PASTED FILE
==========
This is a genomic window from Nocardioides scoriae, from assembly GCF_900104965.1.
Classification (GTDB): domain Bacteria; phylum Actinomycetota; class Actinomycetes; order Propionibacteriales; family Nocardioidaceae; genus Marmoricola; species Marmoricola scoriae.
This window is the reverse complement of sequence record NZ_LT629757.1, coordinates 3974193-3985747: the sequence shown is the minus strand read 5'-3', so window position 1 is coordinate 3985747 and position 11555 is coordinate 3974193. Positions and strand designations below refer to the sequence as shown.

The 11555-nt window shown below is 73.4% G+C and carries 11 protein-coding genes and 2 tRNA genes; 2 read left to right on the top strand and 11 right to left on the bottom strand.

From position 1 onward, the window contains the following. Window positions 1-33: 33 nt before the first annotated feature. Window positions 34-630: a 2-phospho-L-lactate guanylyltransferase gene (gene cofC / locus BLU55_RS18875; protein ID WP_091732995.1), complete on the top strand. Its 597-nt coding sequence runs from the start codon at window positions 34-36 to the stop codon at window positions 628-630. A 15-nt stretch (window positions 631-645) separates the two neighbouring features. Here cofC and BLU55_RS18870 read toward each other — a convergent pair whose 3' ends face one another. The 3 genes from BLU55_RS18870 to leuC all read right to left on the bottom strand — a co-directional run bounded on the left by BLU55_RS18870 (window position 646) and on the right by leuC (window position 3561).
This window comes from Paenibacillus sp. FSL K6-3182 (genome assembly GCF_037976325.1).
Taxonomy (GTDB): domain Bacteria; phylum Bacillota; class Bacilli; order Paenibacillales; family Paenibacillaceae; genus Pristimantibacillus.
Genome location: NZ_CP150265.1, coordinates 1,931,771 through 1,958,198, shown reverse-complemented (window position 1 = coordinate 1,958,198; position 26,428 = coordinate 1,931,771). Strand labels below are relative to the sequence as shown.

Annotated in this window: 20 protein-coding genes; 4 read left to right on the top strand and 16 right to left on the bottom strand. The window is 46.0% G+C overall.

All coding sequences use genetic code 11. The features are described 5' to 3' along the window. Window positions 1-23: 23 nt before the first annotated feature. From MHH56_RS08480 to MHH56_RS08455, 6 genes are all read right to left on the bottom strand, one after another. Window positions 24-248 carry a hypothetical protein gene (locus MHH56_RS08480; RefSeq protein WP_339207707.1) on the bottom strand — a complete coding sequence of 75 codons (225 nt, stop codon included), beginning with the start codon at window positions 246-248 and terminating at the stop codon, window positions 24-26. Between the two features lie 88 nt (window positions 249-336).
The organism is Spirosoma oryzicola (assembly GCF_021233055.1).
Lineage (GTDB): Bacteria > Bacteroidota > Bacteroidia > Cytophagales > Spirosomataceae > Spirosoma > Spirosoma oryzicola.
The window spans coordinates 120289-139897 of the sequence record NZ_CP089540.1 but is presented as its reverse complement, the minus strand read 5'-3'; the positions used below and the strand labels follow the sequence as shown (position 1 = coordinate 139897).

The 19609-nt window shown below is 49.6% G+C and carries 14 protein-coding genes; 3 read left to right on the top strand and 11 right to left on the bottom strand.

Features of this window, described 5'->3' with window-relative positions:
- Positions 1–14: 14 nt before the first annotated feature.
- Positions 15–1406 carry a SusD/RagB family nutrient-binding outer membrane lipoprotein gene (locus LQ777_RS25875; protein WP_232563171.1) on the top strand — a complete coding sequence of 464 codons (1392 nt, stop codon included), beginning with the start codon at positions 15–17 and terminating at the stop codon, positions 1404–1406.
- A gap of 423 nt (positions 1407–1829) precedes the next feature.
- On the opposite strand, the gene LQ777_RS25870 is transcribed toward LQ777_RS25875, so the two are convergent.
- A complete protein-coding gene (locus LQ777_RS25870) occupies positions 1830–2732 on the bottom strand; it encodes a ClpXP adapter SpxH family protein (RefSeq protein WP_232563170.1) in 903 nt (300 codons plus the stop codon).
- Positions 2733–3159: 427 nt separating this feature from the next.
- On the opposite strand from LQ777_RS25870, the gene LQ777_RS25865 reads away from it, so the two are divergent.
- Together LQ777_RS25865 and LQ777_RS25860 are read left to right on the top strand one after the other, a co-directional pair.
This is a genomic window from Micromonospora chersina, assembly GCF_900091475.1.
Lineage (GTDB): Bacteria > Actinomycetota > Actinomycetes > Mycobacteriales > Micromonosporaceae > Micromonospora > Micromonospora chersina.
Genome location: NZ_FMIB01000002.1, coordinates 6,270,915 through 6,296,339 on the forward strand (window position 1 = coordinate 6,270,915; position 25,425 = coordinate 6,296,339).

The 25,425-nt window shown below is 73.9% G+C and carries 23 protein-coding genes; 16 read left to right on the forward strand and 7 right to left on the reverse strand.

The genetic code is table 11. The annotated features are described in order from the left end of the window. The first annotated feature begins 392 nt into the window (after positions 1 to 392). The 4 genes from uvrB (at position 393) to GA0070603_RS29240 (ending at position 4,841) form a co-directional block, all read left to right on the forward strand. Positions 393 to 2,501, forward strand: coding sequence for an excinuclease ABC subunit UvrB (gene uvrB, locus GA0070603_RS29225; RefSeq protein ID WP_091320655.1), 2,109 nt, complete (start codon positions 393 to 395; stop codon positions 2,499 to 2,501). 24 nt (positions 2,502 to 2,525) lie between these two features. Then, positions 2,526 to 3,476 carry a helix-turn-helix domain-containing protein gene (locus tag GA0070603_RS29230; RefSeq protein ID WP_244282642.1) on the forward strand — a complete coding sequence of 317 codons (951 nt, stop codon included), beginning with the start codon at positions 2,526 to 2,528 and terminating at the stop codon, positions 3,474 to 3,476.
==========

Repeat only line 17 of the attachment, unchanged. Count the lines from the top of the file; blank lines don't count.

- Positions 15–1406 carry a SusD/RagB family nutrient-binding outer membrane lipoprotein gene (locus LQ777_RS25875; protein WP_232563171.1) on the top strand — a complete coding sequence of 464 codons (1392 nt, stop codon included), beginning with the start codon at positions 15–17 and terminating at the stop codon, positions 1404–1406.